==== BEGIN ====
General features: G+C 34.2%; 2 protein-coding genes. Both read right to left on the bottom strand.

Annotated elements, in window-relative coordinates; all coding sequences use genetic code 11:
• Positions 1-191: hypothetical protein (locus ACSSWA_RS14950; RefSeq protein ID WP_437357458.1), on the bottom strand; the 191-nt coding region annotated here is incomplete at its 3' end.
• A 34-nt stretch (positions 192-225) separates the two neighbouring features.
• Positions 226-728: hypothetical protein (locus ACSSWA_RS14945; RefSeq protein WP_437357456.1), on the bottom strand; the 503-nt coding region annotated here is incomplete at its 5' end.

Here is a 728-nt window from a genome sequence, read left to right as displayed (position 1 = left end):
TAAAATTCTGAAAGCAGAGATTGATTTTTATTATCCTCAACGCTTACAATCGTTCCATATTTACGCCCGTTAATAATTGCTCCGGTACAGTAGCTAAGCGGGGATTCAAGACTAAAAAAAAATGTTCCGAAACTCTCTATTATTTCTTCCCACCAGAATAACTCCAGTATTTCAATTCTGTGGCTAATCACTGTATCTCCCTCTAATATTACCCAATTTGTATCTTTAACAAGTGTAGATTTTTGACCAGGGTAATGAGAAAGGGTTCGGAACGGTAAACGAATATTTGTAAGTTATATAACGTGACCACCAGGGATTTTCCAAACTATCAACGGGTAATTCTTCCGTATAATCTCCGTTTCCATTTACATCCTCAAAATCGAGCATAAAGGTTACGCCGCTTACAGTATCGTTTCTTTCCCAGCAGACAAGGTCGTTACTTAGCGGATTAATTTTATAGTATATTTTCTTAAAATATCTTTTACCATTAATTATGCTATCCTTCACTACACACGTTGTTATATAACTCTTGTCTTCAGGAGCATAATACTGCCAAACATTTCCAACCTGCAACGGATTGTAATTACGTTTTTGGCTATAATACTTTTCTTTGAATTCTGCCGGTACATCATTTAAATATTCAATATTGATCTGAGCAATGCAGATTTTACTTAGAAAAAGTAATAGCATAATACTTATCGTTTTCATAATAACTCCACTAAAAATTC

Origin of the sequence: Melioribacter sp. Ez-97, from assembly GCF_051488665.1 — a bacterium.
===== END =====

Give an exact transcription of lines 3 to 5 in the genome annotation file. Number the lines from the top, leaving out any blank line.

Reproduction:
• Positions 1-191: hypothetical protein (locus ACSSWA_RS14950; RefSeq protein ID WP_437357458.1), on the bottom strand; the 191-nt coding region annotated here is incomplete at its 3' end.
• A 34-nt stretch (positions 192-225) separates the two neighbouring features.
• Positions 226-728: hypothetical protein (locus ACSSWA_RS14945; RefSeq protein WP_437357456.1), on the bottom strand; the 503-nt coding region annotated here is incomplete at its 5' end.